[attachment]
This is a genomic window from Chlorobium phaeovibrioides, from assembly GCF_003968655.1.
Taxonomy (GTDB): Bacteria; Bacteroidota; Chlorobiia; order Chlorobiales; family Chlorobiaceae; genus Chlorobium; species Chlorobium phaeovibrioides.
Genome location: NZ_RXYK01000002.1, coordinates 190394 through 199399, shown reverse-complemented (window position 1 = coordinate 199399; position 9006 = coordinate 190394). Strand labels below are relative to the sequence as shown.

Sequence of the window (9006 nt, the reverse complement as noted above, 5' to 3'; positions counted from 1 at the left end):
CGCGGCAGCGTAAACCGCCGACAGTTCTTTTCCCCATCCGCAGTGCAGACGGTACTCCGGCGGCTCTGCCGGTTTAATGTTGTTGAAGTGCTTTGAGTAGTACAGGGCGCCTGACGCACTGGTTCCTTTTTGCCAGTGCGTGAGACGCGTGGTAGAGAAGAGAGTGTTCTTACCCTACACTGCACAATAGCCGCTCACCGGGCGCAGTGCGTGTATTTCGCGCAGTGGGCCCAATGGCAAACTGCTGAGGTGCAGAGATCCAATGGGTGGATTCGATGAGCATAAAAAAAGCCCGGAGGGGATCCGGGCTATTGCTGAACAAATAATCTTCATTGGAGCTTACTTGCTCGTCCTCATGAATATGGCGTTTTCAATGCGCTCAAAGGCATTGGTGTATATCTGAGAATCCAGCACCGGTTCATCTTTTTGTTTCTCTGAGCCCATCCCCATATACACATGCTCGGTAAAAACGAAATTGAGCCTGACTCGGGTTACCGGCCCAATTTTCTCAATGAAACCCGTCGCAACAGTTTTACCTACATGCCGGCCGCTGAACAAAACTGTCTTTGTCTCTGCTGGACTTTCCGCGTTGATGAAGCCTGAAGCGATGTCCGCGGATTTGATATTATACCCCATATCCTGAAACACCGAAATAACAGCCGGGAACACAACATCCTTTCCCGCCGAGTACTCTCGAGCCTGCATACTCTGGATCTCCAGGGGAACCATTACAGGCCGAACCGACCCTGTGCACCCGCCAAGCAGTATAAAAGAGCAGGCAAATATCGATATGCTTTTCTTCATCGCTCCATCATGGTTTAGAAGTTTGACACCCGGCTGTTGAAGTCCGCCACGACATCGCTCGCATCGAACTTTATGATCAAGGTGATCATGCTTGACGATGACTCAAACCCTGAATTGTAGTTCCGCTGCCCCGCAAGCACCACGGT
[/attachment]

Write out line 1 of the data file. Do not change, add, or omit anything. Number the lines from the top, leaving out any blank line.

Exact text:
This is a genomic window from Chlorobium phaeovibrioides, from assembly GCF_003968655.1.